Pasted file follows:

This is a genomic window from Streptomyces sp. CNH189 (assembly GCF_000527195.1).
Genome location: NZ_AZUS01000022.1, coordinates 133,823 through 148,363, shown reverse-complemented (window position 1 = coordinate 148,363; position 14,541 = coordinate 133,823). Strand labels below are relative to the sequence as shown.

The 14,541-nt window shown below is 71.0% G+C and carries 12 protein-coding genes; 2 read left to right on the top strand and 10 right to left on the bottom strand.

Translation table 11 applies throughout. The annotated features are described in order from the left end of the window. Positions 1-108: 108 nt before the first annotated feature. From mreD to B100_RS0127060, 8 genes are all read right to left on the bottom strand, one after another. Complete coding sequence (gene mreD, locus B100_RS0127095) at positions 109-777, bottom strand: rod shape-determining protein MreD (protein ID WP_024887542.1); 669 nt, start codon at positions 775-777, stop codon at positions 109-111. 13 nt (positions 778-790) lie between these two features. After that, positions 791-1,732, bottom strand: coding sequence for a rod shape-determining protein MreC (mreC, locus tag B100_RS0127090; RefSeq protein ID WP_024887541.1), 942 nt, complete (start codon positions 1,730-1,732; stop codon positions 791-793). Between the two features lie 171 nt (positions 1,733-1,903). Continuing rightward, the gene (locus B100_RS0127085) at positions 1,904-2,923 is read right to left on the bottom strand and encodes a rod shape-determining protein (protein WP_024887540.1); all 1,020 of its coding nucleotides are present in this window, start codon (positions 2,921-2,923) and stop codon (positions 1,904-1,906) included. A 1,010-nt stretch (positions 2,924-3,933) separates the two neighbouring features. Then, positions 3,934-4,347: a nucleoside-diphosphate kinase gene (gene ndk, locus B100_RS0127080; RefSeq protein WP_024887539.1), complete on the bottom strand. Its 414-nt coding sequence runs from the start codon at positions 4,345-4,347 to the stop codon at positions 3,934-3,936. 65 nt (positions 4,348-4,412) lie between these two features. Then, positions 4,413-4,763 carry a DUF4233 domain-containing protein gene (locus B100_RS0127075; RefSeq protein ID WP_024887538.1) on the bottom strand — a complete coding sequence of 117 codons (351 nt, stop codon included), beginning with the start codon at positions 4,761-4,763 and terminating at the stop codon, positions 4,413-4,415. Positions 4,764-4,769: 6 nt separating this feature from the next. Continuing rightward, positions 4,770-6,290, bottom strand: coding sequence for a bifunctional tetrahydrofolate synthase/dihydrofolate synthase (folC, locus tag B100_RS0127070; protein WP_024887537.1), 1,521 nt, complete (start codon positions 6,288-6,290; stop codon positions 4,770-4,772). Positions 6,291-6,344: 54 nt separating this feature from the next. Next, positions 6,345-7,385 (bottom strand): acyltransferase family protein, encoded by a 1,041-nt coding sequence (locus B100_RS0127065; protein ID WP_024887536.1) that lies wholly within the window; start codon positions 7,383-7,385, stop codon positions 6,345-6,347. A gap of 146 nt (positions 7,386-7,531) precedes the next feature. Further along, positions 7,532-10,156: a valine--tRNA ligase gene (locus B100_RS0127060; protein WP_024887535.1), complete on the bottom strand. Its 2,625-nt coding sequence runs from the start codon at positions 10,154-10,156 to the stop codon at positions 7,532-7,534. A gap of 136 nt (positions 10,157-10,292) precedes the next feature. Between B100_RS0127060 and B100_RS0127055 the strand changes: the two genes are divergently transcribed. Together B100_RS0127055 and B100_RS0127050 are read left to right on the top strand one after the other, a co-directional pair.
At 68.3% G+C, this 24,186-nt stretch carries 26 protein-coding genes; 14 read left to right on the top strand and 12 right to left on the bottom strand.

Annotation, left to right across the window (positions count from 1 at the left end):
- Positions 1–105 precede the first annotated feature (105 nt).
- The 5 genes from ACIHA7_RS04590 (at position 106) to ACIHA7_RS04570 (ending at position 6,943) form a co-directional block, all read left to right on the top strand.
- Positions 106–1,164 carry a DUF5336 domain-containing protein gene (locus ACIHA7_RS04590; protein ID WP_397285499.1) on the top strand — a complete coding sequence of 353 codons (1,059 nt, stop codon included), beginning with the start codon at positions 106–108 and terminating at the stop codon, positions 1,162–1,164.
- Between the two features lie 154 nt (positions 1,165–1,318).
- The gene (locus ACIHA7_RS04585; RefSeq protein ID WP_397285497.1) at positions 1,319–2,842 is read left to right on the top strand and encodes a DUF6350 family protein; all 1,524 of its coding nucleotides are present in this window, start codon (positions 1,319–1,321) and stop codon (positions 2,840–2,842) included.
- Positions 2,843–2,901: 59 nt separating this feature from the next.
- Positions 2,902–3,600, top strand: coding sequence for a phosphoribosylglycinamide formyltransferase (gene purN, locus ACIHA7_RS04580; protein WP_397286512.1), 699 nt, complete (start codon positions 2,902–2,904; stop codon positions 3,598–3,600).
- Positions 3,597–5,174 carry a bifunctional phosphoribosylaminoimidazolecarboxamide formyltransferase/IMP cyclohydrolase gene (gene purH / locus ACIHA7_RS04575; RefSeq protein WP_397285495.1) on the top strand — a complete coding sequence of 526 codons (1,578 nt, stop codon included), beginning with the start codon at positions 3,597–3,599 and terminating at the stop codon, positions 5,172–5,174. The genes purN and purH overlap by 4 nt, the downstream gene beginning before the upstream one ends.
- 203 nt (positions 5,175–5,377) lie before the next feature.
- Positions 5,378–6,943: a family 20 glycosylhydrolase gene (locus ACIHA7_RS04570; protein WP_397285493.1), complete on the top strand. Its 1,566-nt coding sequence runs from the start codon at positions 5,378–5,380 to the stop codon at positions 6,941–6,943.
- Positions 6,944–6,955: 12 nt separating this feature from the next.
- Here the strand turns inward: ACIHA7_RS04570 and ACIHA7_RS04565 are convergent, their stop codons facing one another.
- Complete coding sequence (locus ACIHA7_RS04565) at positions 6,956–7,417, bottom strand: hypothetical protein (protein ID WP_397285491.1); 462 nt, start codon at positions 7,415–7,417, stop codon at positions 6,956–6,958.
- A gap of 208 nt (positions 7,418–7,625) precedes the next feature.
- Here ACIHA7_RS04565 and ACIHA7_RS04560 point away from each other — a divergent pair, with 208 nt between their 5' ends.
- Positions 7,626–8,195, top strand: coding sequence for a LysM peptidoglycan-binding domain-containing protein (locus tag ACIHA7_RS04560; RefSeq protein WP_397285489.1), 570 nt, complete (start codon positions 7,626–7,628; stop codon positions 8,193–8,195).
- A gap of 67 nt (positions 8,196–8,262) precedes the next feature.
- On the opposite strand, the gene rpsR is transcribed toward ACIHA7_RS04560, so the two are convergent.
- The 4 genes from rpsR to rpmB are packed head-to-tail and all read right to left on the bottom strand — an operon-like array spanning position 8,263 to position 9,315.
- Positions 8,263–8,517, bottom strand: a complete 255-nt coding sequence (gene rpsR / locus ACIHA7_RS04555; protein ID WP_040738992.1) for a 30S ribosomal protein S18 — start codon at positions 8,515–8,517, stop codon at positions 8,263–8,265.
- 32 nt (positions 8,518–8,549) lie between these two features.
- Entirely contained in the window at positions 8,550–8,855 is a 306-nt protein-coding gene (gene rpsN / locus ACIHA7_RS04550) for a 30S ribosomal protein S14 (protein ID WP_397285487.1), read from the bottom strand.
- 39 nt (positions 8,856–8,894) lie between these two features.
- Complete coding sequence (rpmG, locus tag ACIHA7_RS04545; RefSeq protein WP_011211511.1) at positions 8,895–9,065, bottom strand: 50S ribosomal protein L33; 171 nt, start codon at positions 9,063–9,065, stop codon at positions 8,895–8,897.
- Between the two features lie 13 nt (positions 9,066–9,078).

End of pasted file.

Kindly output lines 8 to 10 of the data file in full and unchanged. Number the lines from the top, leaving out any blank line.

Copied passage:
- The 5 genes from ACIHA7_RS04590 (at position 106) to ACIHA7_RS04570 (ending at position 6,943) form a co-directional block, all read left to right on the top strand.
- Positions 106–1,164 carry a DUF5336 domain-containing protein gene (locus ACIHA7_RS04590; protein ID WP_397285499.1) on the top strand — a complete coding sequence of 353 codons (1,059 nt, stop codon included), beginning with the start codon at positions 106–108 and terminating at the stop codon, positions 1,162–1,164.
- Between the two features lie 154 nt (positions 1,165–1,318).